Stubborn Stub"born, a. [OE. stoburn, stiborn; probably fr. AS. styb a stub. See {Stub}.] Firm as a stub or stump; stiff; unbending; unyielding; persistent; hence, unreasonably obstinate in will or opinion; not yielding to reason or persuasion; refractory; harsh; -- said of persons and things; as, stubborn wills; stubborn ore; a stubborn oak; as stubborn as a mule. ``Bow, stubborn knees.'' --Shak. ``Stubborn attention and more than common application.'' --Locke. ``Stubborn Stoics.'' --Swift. [1913 Webster]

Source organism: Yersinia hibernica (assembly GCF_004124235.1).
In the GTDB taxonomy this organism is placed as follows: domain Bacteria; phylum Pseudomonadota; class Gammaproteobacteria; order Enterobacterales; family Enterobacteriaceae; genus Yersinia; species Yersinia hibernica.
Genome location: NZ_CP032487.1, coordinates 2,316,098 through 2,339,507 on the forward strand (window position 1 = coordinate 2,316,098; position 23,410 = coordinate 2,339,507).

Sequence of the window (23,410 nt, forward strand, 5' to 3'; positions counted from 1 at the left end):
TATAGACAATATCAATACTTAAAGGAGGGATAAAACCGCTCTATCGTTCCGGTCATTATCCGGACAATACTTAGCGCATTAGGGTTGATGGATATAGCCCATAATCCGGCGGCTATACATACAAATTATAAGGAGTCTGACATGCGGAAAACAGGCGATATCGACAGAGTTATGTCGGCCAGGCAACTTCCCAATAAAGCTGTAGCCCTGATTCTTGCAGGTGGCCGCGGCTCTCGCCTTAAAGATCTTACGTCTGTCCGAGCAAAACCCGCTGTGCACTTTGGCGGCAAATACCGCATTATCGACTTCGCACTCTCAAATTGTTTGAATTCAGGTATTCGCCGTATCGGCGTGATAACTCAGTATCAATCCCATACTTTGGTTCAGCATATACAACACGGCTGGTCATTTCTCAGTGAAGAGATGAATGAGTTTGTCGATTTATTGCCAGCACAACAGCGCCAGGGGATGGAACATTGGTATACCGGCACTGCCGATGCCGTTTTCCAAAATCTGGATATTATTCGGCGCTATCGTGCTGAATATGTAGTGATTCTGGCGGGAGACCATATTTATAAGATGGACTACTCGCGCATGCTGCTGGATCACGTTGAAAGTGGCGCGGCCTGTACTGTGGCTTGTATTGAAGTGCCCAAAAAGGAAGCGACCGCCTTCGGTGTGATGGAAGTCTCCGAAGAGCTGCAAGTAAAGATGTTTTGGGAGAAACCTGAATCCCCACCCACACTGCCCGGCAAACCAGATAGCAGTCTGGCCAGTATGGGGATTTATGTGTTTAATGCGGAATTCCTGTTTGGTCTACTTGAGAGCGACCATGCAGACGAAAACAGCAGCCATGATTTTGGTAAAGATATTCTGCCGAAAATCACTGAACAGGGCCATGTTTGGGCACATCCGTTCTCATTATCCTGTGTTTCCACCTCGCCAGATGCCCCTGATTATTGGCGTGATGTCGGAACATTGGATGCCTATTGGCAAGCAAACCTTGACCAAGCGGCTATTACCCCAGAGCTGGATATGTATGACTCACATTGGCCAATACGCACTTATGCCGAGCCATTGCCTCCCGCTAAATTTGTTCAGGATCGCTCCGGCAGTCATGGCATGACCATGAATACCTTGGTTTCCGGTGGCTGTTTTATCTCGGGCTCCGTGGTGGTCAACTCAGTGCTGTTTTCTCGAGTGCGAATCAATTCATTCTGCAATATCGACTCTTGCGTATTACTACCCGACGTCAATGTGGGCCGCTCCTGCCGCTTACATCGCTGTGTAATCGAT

And I was young and full of ragerie [wantonness] Stubborn and strong, and jolly as a pie. --Chaucer. [1913 Webster]

These heretics be so stiff and stubborn. --Sir T. More. [1913 Webster]

Your stubborn usage of the pope. --Shak. [1913 Webster]

Syn: Obstinate; inflexible; obdurate; headstrong; stiff; hardy; firm; refractory; intractable; rugged; contumacious; heady.

Usage: {Stubborn}, {Obstinate}. Obstinate is used of either active or passive persistence in one's views or conduct, in spite of the wishes of others. Stubborn describes an extreme degree of passive obstinacy. -- {Stub"born*ly}, adv. -- {Stub"born*ness}, n. [1913 Webster]

The Collaborative International Dictionary of English. 2000.